WTT: You mentioned earlier that the fastest growth has been on the Upload-and-Print side. I noticed from your 1Q2016 results that the Vistaprint business unit saw about an 8% growth, while Upload and Print saw a 31% growth. That’s quite a difference.
RK: Some of the high growth in Upload-and-Print is due to M&A that happened in the past 12 months, so it is not a pure organic comparison. But you are right that even without M&A, we are growing much faster in this newer part of our business. For the quarter, overall Cimpress revenue grew 13% year over year to $376 million. It would have been 21% excluding the impact of currency exchange rate fluctuations. The Vistaprint business unit still represents 71% of total revenue, with Upload and Print representing 20% and the remainder in other businesses. That balance will shift over time with the higher growth rates we are achieving in our Upload-and-Print business.
WTT: What does your production platform look like these days? I understand you have made significant investments in digital printing.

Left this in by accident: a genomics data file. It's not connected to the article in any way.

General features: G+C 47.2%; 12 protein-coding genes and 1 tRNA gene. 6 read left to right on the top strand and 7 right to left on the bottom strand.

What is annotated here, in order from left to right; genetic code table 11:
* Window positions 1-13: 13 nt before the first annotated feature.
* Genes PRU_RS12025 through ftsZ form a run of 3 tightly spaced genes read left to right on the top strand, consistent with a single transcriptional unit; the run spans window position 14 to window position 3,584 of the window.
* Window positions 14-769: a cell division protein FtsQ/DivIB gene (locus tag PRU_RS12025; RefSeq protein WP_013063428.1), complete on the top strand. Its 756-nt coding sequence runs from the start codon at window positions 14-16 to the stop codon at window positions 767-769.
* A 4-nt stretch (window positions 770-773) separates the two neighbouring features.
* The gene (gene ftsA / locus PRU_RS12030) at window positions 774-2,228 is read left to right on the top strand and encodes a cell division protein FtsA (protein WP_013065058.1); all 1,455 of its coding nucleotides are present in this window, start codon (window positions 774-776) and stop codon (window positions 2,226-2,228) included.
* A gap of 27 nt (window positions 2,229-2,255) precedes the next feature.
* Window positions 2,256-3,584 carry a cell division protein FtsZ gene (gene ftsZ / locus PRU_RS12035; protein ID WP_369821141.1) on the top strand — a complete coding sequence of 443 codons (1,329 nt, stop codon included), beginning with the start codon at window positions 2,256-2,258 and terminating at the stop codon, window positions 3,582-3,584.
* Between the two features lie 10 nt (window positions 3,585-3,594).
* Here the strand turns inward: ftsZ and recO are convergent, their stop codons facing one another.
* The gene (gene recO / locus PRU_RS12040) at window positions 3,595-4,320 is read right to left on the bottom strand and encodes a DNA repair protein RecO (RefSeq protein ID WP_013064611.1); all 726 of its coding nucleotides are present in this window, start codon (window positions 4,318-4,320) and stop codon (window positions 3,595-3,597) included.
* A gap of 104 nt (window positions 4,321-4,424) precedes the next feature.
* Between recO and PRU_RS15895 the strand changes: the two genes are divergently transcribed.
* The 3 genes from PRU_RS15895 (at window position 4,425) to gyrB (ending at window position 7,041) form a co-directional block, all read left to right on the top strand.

RK: Keep in mind that the software and production capabilities we originally built for Vistaprint also serves many other applications as well. It could be FedEx Office or Staples, or Amazon or any one of tens of thousands of small resellers. We are integrating our organically developed production with the production and outsourcing capabilities of recent acquisitions, and today we have a range of offset presses from Komori, manroland and Heidelberg, and a large park of digital equipment. We are a large customer of HP and Xerox, and we have all kinds of other equipment in wide format from HP, Durst and others, as well as embroidery and textile printing. It’s quite a United Nations of printing equipment. And in line with our network strategy, Cimpress is also pursuing many subcontracting partnerships so we can explode the number of products we offer customers. When we don’t have a particular type of equipment, and someone else has made that investment, we can use them as a subcontractor across the mass customization platform. No one company can own all of the equipment, and there is such a wonderful amount of innovation taking place that it is hard to keep up. The network strategy takes some of the stress out of that aspect of the business.